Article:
I know from experience that a conviction for a white-collar crime can be a life-altering experience. It is easy to feel stigmatized and isolated; we face employment challenges, reputational challenges, and depression or mental health issues that can persist.
In my case, I began to overcome these issues by living like an underdog. In this podcast, we will discuss ten benefits of living like an underdog and how it can help individuals overcome the stigma of a white-collar crime conviction.
Embracing the Underdog Mindset in White Collar Crime Cases
Living like an underdog requires individuals to develop strength, which is the ability to bounce back from adversity. People convicted of white-collar crimes may have faced numerous challenges but learn to bounce back by developing resilience. Consider Ron Throgmartin, who just surrendered to federal prison for six years.
Living like an underdog also requires individuals to be resourceful, which means finding creative solutions to problems. Individuals convicted of white-collar crimes may face limited job opportunities and social connections, but they can find alternative ways to succeed by being resourceful. Consider the case of Jonathan Shokrian at MeUndies.
Living like an underdog can also help develop empathy, which is the ability to ourself in the shoes of others. People convicted of white-collar crimes may have a deeper understanding of the challenges that others face, which can help them develop empathy and compassion.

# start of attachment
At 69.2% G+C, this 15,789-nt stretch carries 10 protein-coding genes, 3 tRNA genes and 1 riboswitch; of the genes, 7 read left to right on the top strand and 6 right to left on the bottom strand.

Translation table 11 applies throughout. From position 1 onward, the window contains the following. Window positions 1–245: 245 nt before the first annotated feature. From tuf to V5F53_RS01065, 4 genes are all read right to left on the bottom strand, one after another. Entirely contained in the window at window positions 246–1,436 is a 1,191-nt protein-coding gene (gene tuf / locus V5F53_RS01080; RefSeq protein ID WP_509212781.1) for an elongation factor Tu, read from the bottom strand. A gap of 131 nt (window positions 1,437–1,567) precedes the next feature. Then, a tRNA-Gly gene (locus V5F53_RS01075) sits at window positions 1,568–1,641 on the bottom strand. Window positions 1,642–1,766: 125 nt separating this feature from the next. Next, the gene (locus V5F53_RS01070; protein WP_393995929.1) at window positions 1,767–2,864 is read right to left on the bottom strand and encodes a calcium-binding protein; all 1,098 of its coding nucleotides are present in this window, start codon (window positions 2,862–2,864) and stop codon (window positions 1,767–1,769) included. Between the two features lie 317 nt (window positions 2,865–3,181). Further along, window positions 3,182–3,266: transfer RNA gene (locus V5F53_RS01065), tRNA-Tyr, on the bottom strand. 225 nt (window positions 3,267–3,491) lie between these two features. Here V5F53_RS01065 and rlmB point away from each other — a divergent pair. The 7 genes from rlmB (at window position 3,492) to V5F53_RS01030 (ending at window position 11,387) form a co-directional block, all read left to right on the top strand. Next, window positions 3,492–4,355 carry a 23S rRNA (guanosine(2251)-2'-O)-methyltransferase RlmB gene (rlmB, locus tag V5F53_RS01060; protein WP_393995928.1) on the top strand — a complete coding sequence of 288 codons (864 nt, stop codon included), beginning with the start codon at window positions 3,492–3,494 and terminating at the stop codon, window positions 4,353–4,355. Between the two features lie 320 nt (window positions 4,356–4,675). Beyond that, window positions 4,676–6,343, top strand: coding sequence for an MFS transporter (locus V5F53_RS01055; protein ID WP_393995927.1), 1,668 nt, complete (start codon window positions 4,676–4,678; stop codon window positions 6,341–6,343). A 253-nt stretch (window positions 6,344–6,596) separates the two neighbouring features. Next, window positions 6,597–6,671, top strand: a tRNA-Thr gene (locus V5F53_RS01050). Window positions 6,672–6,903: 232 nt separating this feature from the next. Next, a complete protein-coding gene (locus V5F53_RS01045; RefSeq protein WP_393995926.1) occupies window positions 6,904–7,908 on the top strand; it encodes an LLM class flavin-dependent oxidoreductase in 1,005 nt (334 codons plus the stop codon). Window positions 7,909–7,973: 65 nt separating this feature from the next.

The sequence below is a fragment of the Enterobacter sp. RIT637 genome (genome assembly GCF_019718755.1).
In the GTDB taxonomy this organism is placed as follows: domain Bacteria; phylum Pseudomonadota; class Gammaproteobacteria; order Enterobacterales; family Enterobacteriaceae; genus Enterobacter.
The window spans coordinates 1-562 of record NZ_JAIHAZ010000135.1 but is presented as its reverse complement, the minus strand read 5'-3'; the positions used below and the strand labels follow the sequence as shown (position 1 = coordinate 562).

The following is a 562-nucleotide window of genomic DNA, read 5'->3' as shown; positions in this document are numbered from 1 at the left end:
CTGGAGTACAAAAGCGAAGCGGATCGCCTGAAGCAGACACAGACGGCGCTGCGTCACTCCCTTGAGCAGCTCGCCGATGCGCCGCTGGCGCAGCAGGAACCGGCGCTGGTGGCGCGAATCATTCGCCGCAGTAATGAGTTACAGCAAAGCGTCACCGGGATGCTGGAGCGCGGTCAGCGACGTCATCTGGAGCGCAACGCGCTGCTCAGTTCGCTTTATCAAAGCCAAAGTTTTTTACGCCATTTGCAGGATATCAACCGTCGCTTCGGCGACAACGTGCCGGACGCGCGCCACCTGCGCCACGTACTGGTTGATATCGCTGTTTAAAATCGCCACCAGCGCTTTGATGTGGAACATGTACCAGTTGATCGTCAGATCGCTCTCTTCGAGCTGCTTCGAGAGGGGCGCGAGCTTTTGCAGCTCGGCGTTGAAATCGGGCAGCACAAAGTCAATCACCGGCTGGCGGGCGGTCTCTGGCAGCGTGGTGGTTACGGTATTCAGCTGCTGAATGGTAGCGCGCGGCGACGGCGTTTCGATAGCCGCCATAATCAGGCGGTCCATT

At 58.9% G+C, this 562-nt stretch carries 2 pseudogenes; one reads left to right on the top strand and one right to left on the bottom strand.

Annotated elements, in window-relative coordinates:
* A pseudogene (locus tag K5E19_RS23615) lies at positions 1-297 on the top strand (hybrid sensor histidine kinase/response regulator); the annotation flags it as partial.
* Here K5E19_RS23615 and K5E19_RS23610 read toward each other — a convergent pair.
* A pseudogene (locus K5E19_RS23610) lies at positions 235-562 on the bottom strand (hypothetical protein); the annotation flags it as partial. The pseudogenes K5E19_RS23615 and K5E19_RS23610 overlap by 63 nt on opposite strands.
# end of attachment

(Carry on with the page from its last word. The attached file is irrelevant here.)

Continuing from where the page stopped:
Living like an underdog also requires individuals to be humble, which means recognizing one’s limitations and weaknesses. Individuals convicted of white-collar crimes may have been in positions of power and influence, but living like an underdog can develop humility and a greater sense of self-awareness.
Living like an underdog requires courage, which means facing challenges and overcoming fears. Individuals convicted of white-collar crimes may encounter significant obstacles, but by developing courage, they can overcome them and succeed. Consider our clients who speak to large groups at no cost to educate and teach.
Living like an underdog requires perseverance, which means persisting in adversity. We may face setbacks and challenges, but we can keep moving forward by developing perseverance. Attribute much of my success to just sticking with it.
Living like an underdog also requires individuals to be adaptable, which means adjusting to new situations and circumstances. People must adapt to new job opportunities, social connections, and environments, but they can thrive in these situations by being adaptable.
Living like an underdog also requires individuals to be creative, which means finding innovative solutions to problems. People may need to find creative ways to rebuild their reputations and succeed in their careers, but they can achieve their goals by being creative. Our prison course is an example.
Living like an underdog also requires individuals to be grateful, which means appreciating the good things in life and not taking them for granted. Defendants may have lost many things, but they can find joy and meaning in their lives by developing gratitude.
Living like an underdog also requires individuals to be authentic, which means being genuine and honest. We may feel pressure to conform to social expectations, but we can develop a stronger sense of self and live a more fulfilling life by being authentic.
Living like an underdog helped me overcome my conviction. It can help you, too!
P.S. To learn more, read this great book.